Matt Mullenweg, writing on his personal blog about Automattic’s latest Series D round from Salesforce Ventures at a $3 billion valuation.

For Automattic, the funding will allow us to accelerate our roadmap (perhaps by double) and scale up our existing products—including WordPress.com, WordPress VIP, WooCommerce, Jetpack, and (in a few days when it closes) Tumblr. It will also allow us to increase investing our time and energy into the future of the open source WordPress and Gutenberg.

Automattic has long been one of my most revered companies on the internet. The way WordPress has evolved over the years, complimented by products like Jetpack and VaultPress, it truly remarkable.

And so, I’ve been very excited to see what the Automattic team does with its Tumblr acquisition. Tumblr was known to have phenomenal potential back in the day, and with the right team running it now, I long to see where the product goes. At the bare minimum, I hope Tumblr can act as an alternative or replacement to Instagram, which Facebook has already ruined with too many ads.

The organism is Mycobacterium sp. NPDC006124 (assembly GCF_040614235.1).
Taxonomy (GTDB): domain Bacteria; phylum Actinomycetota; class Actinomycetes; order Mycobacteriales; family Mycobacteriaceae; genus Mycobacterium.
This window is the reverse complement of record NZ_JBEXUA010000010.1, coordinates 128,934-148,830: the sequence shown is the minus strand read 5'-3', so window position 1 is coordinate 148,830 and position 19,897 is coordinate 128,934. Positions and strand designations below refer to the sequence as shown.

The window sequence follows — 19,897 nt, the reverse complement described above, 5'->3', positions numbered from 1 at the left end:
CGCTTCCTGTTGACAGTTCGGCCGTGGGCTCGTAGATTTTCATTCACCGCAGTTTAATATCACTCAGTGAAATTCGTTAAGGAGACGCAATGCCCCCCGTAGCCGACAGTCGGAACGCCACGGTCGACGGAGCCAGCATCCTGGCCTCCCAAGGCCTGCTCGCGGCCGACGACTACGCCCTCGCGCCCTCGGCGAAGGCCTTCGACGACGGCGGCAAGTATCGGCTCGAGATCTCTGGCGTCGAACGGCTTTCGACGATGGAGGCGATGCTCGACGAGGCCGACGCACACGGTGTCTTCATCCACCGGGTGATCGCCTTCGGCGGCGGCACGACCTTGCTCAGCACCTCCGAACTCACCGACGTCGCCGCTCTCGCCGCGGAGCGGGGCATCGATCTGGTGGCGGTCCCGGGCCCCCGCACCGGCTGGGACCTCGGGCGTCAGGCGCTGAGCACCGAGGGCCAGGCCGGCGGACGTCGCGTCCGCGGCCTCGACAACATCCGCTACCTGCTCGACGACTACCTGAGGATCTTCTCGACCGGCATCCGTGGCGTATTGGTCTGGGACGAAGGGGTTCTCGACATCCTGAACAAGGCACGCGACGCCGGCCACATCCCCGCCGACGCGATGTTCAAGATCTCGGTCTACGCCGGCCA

WordPress Celebrates its 15th Anniversary Today

15 Years of WordPress

On May 27, 2003 — exactly fifteen years ago today, the first version of WordPress was made available for download. Unlike most software releases that start at v1.0, this was Version 0.7 of WordPress that was being released as the first non-beta.

What began as a fork of b2/cafelog over 15 years ago has today turned into a robust, reliable and popular Content Management System that powers close to 30% of the world’s top 10 million websites.

WordPress holds a very special place in my life and I’ve been building websites powered by WordPress since 2006. Although I’m not a fan of the clunky mess that WordPress is turning into, I still love building with WordPress and couldn’t be more excited about the years to come.